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How Companies Try To Manipulate (Control) Consumers’ Public Feedback

September 14, 2007
So I bought Mr. Glendower’s Christmas present.

*Disclaimer: I love Christmas time. I do not care if Christians wail about people like me appropriating their holiday, because, it may be their religious holiday but it is my cultural holiday. Period. It is in my culture to celebrate Christmas!

The box arrived Wednesday. At first, I was not going to open it but decided I had better check everything out because it would be too late if something were not discovered until after Christmas. It is a wood piece item (small elephant end table for junk in his cave area) and the craftsmanship is very shoddy. It looks nothing like the picture. However, I can live with that. But I cannot live with how a crack in the wood in a particular spot looks. It is not a crack from shipment but a crack from putting two pieces of wood together. It is obvious where the artisan attempts to paint over and blend it into the detailing but not successfully. I hate dealing with this kind of business because I get angry. I expect my money to buy me a product that is worth my money. Perhaps if I spent more or did not count how many hours of work one product costs I would not care as much. But I do. I actually expect something for my money. I think if more people demanded their money’s worth, quality would increase and consumption would decrease, instead of favoring quantity over quality. “I WANT MORE!” screams the Disney shriller.

I emailed the company two days ago just as they asked on the packing slip and so far no response. Incidentally there is a seven day window, so technically two of my seven days are now gone. What I find interesting is what is written on the package slip.

First this: 7-Day No-Hassle Return Policy

_______________ [I will not reveal their name unless they do not keep their end of the bargain] offers a 7-day no-hassle return period from the date of delivery. If you are not satisfied with your purchase for any reason, you are welcome to return it for a hassle-free refund, no questions asked. To initiate a return, please email __________________ to receive a Return Merchandise Authorization number and instructions for completing your return.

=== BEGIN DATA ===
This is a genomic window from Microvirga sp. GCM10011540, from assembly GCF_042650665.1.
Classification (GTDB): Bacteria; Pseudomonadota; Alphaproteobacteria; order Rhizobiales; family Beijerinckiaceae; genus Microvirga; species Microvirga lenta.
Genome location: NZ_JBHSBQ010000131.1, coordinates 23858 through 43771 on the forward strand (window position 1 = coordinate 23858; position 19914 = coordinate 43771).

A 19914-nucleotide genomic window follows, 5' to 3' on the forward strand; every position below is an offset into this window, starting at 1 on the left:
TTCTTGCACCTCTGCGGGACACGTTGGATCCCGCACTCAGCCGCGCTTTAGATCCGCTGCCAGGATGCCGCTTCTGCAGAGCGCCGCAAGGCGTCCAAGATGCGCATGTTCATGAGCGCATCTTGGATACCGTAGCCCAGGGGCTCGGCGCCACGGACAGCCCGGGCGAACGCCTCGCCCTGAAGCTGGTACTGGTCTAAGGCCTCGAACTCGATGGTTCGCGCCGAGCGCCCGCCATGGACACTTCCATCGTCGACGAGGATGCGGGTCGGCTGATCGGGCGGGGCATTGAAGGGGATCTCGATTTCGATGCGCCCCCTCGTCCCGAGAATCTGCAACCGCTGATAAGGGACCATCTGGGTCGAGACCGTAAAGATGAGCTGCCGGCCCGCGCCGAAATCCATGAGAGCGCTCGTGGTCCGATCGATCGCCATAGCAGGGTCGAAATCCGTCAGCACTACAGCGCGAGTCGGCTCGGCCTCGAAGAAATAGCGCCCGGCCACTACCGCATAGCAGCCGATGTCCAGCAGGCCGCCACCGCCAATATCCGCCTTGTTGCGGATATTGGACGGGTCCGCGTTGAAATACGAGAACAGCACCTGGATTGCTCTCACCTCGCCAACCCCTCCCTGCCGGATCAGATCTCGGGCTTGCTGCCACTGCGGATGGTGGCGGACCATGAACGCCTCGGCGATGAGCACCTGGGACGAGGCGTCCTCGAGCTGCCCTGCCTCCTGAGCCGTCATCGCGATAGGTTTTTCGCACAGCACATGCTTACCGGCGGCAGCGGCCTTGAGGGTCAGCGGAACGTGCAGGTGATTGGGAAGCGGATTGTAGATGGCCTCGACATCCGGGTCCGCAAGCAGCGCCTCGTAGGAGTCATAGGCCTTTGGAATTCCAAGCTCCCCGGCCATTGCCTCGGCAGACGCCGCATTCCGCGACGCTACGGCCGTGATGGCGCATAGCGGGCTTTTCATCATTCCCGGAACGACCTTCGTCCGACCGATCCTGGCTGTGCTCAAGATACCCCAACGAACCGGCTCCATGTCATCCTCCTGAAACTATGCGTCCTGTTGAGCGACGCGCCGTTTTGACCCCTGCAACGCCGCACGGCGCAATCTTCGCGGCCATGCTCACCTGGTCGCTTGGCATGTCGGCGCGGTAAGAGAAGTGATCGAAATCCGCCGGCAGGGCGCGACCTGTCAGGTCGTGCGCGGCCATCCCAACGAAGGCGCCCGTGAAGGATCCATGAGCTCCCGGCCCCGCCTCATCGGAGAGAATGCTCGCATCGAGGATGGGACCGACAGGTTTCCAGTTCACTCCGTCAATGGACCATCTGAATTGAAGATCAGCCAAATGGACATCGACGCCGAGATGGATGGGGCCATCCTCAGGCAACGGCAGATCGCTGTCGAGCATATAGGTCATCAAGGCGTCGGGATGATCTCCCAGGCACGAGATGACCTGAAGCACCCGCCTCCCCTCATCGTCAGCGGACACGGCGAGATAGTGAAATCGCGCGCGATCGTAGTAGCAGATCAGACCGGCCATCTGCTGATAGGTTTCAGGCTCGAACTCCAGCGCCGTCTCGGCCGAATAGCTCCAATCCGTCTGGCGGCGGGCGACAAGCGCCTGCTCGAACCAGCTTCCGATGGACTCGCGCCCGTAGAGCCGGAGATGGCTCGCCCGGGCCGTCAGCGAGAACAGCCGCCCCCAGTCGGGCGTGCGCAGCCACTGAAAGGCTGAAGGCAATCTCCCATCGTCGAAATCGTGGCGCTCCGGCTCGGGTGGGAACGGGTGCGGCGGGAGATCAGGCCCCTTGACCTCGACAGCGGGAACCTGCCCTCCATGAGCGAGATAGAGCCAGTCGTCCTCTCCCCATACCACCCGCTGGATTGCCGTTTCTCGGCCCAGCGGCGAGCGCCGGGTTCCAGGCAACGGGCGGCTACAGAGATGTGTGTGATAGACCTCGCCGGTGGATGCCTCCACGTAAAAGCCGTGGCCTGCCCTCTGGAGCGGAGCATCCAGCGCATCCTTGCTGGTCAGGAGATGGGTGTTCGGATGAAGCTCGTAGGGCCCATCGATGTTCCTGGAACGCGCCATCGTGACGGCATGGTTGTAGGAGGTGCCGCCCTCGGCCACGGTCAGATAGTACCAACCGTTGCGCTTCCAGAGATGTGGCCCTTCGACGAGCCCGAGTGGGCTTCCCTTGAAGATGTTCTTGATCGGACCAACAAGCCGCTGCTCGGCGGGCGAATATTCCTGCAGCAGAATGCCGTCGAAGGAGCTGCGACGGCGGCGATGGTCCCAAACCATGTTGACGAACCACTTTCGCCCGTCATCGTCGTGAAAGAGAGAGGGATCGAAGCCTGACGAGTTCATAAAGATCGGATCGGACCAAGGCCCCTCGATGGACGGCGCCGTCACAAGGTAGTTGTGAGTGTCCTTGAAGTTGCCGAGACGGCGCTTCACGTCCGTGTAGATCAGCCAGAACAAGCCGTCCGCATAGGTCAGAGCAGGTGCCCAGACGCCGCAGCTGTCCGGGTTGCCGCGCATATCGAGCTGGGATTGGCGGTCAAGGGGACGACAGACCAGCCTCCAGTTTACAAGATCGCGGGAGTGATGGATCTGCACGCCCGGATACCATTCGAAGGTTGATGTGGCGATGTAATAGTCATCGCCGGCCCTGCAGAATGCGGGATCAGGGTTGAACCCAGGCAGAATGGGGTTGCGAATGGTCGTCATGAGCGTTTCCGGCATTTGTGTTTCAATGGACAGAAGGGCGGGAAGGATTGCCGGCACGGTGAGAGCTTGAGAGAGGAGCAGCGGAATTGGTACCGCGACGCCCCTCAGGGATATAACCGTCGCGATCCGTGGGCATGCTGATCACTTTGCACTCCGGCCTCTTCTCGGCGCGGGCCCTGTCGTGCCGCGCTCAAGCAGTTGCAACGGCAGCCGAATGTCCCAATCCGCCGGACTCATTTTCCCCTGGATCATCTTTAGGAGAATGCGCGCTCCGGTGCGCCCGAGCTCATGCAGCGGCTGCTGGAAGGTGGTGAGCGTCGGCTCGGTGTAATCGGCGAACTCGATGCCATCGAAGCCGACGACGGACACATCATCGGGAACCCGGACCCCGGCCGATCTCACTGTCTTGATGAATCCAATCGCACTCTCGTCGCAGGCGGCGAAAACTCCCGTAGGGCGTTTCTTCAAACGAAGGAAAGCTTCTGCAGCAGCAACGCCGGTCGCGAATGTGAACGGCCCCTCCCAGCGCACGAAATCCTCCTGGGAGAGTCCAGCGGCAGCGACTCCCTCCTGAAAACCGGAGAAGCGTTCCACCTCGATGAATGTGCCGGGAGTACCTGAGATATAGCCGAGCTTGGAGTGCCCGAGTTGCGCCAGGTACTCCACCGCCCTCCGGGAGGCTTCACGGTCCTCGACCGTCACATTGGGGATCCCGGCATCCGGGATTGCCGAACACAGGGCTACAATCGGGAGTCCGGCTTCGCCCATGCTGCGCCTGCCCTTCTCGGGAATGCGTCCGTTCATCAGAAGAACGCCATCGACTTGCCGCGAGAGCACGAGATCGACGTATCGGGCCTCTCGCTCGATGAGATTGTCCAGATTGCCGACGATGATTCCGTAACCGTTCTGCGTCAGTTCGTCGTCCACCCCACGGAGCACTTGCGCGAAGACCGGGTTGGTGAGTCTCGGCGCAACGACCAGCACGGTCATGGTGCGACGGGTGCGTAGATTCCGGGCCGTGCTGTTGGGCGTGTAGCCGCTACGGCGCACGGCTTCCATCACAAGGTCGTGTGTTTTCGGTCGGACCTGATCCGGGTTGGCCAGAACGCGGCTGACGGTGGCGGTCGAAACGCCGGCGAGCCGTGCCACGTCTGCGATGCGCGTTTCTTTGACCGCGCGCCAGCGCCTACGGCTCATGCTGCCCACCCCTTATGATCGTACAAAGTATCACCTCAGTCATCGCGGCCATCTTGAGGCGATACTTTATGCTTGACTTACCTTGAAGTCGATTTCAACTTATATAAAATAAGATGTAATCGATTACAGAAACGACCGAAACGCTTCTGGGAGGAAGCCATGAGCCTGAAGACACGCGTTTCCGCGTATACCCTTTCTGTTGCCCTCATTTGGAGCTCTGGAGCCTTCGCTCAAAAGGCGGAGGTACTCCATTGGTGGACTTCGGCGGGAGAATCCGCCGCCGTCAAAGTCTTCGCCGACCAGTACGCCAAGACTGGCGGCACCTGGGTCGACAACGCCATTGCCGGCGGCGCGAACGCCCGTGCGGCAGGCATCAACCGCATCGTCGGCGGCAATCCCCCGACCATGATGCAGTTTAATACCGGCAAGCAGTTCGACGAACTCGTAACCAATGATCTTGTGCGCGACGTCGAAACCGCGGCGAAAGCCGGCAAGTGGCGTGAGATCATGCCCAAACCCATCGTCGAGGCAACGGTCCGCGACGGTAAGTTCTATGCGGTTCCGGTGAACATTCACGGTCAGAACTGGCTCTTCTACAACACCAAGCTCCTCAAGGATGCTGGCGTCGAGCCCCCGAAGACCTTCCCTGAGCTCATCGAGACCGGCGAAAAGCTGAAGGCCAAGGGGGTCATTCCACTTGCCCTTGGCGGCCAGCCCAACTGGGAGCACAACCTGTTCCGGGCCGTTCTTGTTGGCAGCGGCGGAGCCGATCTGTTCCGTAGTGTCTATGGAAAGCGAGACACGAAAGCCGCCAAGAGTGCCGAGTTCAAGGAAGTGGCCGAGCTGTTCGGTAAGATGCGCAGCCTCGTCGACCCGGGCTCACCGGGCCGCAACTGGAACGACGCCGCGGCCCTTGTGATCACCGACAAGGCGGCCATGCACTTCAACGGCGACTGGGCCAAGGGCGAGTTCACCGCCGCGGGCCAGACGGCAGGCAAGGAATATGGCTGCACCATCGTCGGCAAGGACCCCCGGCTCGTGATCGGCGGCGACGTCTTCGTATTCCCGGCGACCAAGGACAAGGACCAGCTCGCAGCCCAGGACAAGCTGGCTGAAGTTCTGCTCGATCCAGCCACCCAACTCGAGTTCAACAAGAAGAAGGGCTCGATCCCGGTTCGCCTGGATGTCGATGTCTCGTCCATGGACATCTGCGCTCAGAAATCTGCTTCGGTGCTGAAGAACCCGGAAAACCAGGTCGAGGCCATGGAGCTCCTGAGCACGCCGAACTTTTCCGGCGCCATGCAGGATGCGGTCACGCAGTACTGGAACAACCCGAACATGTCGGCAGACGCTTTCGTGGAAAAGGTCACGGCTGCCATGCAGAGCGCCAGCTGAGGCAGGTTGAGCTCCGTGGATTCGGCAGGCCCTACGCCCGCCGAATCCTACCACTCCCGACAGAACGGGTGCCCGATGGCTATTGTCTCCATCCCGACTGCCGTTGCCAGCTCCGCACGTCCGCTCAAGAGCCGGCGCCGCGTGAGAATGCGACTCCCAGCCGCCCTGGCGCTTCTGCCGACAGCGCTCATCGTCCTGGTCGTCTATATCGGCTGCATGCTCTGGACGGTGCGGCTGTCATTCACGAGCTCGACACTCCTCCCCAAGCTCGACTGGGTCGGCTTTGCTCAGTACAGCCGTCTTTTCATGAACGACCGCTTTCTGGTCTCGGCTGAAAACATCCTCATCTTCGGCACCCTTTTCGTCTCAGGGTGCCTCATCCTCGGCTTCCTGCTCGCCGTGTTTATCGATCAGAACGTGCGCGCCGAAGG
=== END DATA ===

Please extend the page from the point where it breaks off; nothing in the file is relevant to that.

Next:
So they have control of the return. In order to make sure my return will be accepted I need to hear from them. I need to get the authorization number and the instructions. Two days down and nothing yet. See how this game works.

But here is the company’s self-interest whopper:

Commitment to 100% Positive Feedback

We are totally committed to building and maintaining our 100% positive feedback rating and we hope that you will leave us positive feedback.

It does not implicitly state that they are interested in making the customer 100% happy, it states that they are only interested in 100% positive feedback. Perhaps you need more to be convinced.

To leave positive feedback: go to [blah blah] log on [blah blah] find your order on the list, [blah blah] press the “leave seller feedback” button on the right.

Okay, fair enough. Then this follows:

If there is any problem with your purchase, rather than leave negative feedback please contact us immediately at ______________and allow us to resolve the problem to your 100% satisfaction. We take pride in our 100% positive feedback and genuinely hope you will let us show you our dedication to perserving it.

Sorry, but I am getting forked tongue vibes. What is being said here really? They do not take pride in the customer’s satisfaction but their 100% positive feedback. Wouldn’t feedback be 100% positive if negative feedback was controlled, curbed, and discouraged? It is like saying I am proud of my 100% ability to handle damage control. Which is not necessarily a bad thing, however, is it supposed to be about their image or about the customer’s satisfaction? If it is about both then why is it worded as if only one side has agency? Shouldn’t my money give me some agency here? If companies were responsible and had preventive measures in place such as adequate quality control then a company would be able to trust a consumer with unregulated feedback.
4 Comments
  1. momo permalink
    September 14, 2007 7:21 pm

    Someone at that company is a master of passive agressive discourse!

  2. Rent Party permalink
    September 14, 2007 8:09 pm

    D***. That’s wild.

  3. Magogo's Musings, too permalink
    September 18, 2007 1:16 pm

    Well! I will be interested in hearing how you work this out with a pasive aggressive company which does not seem to respond in the timely manner necessary for return. My money is on you, thouhg. Margo

  4. Chris permalink
    September 20, 2007 10:53 pm

    This entry was 100% satisfying.

    (I only said that because I was afraid you adopted their 100% positive feedback policy…ha ha)

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